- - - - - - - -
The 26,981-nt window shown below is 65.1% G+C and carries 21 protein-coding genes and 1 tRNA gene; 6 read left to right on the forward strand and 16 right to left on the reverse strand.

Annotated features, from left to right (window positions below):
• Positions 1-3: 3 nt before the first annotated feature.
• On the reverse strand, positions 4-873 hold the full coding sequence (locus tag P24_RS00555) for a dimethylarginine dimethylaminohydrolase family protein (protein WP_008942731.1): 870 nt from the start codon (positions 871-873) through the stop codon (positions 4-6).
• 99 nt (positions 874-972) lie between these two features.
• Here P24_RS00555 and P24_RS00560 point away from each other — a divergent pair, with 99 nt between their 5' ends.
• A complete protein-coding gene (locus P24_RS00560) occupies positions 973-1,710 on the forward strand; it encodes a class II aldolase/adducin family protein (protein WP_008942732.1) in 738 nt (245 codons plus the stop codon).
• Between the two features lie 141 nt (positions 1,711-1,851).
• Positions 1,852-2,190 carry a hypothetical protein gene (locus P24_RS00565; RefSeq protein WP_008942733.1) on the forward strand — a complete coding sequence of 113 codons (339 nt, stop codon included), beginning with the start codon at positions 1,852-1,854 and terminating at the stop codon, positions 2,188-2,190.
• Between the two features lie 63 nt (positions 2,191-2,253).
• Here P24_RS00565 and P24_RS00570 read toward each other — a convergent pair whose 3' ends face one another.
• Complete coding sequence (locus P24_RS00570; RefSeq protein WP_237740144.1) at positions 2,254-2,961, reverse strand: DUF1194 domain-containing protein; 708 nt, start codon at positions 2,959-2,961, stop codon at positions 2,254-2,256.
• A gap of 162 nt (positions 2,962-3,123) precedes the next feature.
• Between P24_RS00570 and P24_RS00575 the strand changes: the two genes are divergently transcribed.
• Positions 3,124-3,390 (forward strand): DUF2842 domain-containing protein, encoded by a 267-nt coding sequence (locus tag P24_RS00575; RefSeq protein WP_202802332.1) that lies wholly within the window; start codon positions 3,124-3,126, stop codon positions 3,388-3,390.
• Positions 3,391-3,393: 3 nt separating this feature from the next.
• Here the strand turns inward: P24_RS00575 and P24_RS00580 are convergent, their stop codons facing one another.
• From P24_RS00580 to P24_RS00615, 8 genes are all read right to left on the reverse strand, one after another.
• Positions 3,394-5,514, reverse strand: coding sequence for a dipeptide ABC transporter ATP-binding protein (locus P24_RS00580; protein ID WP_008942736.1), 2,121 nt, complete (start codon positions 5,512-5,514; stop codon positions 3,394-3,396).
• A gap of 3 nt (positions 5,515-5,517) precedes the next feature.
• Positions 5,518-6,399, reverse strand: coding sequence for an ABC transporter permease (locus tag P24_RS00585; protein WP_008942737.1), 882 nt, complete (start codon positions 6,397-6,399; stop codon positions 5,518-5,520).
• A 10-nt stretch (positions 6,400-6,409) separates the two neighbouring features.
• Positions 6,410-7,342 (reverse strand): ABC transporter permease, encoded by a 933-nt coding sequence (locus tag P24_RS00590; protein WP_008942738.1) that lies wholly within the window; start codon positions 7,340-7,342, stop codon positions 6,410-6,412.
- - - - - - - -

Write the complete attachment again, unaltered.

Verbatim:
The 26,981-nt window shown below is 65.1% G+C and carries 21 protein-coding genes and 1 tRNA gene; 6 read left to right on the forward strand and 16 right to left on the reverse strand.

Annotated features, from left to right (window positions below):
• Positions 1-3: 3 nt before the first annotated feature.
• On the reverse strand, positions 4-873 hold the full coding sequence (locus tag P24_RS00555) for a dimethylarginine dimethylaminohydrolase family protein (protein WP_008942731.1): 870 nt from the start codon (positions 871-873) through the stop codon (positions 4-6).
• 99 nt (positions 874-972) lie between these two features.
• Here P24_RS00555 and P24_RS00560 point away from each other — a divergent pair, with 99 nt between their 5' ends.
• A complete protein-coding gene (locus P24_RS00560) occupies positions 973-1,710 on the forward strand; it encodes a class II aldolase/adducin family protein (protein WP_008942732.1) in 738 nt (245 codons plus the stop codon).
• Between the two features lie 141 nt (positions 1,711-1,851).
• Positions 1,852-2,190 carry a hypothetical protein gene (locus P24_RS00565; RefSeq protein WP_008942733.1) on the forward strand — a complete coding sequence of 113 codons (339 nt, stop codon included), beginning with the start codon at positions 1,852-1,854 and terminating at the stop codon, positions 2,188-2,190.
• Between the two features lie 63 nt (positions 2,191-2,253).
• Here P24_RS00565 and P24_RS00570 read toward each other — a convergent pair whose 3' ends face one another.
• Complete coding sequence (locus P24_RS00570; RefSeq protein WP_237740144.1) at positions 2,254-2,961, reverse strand: DUF1194 domain-containing protein; 708 nt, start codon at positions 2,959-2,961, stop codon at positions 2,254-2,256.
• A gap of 162 nt (positions 2,962-3,123) precedes the next feature.
• Between P24_RS00570 and P24_RS00575 the strand changes: the two genes are divergently transcribed.
• Positions 3,124-3,390 (forward strand): DUF2842 domain-containing protein, encoded by a 267-nt coding sequence (locus tag P24_RS00575; RefSeq protein WP_202802332.1) that lies wholly within the window; start codon positions 3,124-3,126, stop codon positions 3,388-3,390.
• Positions 3,391-3,393: 3 nt separating this feature from the next.
• Here the strand turns inward: P24_RS00575 and P24_RS00580 are convergent, their stop codons facing one another.
• From P24_RS00580 to P24_RS00615, 8 genes are all read right to left on the reverse strand, one after another.
• Positions 3,394-5,514, reverse strand: coding sequence for a dipeptide ABC transporter ATP-binding protein (locus P24_RS00580; protein ID WP_008942736.1), 2,121 nt, complete (start codon positions 5,512-5,514; stop codon positions 3,394-3,396).
• A gap of 3 nt (positions 5,515-5,517) precedes the next feature.
• Positions 5,518-6,399, reverse strand: coding sequence for an ABC transporter permease (locus tag P24_RS00585; protein WP_008942737.1), 882 nt, complete (start codon positions 6,397-6,399; stop codon positions 5,518-5,520).
• A 10-nt stretch (positions 6,400-6,409) separates the two neighbouring features.
• Positions 6,410-7,342 (reverse strand): ABC transporter permease, encoded by a 933-nt coding sequence (locus tag P24_RS00590; protein WP_008942738.1) that lies wholly within the window; start codon positions 7,340-7,342, stop codon positions 6,410-6,412.